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I want this method to work for any given number of arguments, i can do that with code generation(with a lot of ugly code), can it be done with recursion? if so how? I understand recursion, but i dont know how to write this.

private static void allCombinations(List<String>... lists) {
	if (lists.length == 3) {
		for (String s3 : lists[0]) {
			for (String s1 : lists[1]) {
				for (String s2 : lists[2]) {
					System.out.println(s1 + "-" + s2 + "-" + s3);
				}
			}
		}
	}
	if (lists.length == 2) {
		for (String s3 : lists[0]) {
			for (String s1 : lists[1]) {
					System.out.println(s1 + "-" + s3);
			}
		}
	}
}
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4 Answers 4

Here is a simple recursive implementation:

private static void allCombinations(List<String>... lists) {
  allCombinations(lists, 0, "");
}

private static void allCombinations(List<String>[] lists, int index, String pre) {
  for (String s : lists[index]) {
    if (index < lists.length - 1) {
      allCombinations(lists, index + 1, pre + s + "-");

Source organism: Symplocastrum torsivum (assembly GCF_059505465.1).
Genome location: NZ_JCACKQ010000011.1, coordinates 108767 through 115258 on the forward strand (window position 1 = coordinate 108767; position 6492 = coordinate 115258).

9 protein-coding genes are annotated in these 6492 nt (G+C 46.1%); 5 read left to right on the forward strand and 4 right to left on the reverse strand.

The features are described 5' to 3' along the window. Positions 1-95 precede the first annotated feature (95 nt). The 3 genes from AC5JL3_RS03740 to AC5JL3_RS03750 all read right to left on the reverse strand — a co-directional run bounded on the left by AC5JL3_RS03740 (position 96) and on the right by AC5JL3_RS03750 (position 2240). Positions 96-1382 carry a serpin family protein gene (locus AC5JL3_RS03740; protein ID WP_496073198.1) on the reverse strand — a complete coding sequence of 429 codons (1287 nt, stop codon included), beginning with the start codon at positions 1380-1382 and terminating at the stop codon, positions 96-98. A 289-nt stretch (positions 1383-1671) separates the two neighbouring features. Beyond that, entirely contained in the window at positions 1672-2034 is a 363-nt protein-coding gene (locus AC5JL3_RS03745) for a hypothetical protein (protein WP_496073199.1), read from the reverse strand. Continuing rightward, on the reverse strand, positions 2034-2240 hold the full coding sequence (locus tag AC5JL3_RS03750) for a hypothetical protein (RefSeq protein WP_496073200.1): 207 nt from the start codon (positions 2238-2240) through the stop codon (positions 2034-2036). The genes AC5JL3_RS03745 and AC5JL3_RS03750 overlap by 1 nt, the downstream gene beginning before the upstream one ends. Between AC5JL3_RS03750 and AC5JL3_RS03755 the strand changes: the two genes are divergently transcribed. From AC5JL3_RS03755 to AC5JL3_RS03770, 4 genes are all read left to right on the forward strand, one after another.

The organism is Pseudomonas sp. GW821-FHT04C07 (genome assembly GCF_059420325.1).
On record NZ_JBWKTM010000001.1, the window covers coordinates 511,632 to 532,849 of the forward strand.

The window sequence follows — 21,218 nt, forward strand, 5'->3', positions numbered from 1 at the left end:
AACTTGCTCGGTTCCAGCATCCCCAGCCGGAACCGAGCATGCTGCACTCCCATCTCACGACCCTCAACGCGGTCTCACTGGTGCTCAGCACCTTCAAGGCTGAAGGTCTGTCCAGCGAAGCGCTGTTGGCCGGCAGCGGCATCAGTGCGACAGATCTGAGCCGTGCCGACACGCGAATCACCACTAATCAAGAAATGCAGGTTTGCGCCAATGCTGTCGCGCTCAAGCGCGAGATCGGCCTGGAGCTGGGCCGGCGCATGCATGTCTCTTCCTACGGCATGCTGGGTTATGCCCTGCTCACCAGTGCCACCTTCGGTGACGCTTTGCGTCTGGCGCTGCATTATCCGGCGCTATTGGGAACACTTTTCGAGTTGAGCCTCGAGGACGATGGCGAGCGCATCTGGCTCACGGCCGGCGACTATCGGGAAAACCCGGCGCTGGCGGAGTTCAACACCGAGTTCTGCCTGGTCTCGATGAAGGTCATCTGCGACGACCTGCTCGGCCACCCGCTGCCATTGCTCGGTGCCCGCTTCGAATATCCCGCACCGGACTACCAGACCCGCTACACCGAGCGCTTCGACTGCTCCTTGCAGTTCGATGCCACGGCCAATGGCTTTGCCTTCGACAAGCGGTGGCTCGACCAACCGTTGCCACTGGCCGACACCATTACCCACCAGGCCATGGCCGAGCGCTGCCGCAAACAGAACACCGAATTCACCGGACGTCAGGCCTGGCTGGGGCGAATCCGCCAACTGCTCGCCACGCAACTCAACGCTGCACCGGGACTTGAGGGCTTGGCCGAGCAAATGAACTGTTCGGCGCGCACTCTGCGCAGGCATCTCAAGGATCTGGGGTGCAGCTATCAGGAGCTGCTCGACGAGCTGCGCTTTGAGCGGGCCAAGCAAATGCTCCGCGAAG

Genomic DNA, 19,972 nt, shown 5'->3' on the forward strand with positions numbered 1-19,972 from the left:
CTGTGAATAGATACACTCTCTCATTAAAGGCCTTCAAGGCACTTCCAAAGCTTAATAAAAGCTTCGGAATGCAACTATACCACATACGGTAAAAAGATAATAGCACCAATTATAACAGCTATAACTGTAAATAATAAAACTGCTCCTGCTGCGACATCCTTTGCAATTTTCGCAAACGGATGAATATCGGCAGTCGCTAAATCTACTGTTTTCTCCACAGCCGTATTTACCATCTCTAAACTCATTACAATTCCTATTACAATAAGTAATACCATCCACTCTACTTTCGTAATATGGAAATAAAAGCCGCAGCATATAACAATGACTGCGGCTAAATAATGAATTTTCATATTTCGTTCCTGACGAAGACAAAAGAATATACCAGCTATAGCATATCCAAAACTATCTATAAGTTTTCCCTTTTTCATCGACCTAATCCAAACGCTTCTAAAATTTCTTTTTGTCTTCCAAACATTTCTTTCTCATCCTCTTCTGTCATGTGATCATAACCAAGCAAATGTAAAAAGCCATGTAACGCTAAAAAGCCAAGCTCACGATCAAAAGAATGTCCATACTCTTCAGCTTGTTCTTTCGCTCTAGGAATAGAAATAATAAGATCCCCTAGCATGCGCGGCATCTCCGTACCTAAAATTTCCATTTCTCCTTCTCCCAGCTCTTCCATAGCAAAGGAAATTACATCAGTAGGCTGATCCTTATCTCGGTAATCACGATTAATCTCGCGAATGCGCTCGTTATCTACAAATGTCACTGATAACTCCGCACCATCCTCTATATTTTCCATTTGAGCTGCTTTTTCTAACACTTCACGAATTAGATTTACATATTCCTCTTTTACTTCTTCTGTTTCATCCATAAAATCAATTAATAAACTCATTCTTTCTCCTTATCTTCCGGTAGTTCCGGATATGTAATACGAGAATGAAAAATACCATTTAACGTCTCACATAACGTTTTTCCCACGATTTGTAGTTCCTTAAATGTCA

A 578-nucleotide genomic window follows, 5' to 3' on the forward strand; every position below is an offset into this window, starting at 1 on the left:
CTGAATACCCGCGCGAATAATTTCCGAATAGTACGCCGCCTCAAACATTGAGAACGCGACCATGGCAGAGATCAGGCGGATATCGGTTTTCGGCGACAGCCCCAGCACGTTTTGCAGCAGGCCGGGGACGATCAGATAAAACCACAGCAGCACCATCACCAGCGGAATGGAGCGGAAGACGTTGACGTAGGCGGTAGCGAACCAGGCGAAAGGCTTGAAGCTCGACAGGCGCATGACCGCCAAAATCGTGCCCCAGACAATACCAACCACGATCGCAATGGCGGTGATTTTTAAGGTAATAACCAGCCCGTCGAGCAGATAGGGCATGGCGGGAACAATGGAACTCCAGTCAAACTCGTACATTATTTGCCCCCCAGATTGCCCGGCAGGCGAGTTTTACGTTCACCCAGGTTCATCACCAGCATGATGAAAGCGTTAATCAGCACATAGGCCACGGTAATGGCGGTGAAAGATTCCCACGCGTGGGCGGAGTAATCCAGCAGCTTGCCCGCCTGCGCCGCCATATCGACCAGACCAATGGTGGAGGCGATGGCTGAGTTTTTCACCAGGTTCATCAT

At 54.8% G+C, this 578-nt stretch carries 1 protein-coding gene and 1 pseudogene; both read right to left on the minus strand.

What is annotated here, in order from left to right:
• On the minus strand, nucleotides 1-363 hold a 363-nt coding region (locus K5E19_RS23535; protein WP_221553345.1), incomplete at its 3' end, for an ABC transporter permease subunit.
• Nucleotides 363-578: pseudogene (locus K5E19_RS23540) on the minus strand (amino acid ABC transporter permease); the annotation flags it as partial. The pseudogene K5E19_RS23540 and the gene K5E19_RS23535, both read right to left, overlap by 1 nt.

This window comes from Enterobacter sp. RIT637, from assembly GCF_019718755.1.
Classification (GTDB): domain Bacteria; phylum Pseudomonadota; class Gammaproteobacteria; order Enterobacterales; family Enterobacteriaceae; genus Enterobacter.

}else{
      System.out.println(pre + s);
    }
  }
}
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this does not give the result that the original code gave. notice the s3,s1,s2 order of the loops. –  Amir Arad Oct 16 '08 at 9:40
    
Ah, I assumed that was an error. Anyway, this should be the general principle of a recursive solution. You can perform some transformation to the index-variable before using it in the line with the for-statement to obtain another ordering of the loops. –  Rasmus Faber Oct 16 '08 at 10:00

Do you particularly need it to be recursive? I'd make it non-recursive but still not special case things:

public static void allCombinations(List<String>... lists) {
    int[] indexes = new int[lists.length];

    while (incrementIndexes(lists, indexes)) {
        StringBuilder builder = new StringBuilder();
        for (int i=0; i < indexes.length; i++) {
            if (i != 0) {
                builder.append("-");
            }
            builder.append(lists[i].get(indexes[i]));
        }
        System.out.println(builder);
    }
}

private static boolean incrementIndexes(List<String>[] lists, int[] indexes) {
    for (int depth = indexes.length-1; depth >= 0; depth--) {
        indexes[depth]++;
        if (indexes[depth] != lists[depth].size()) {
            return true;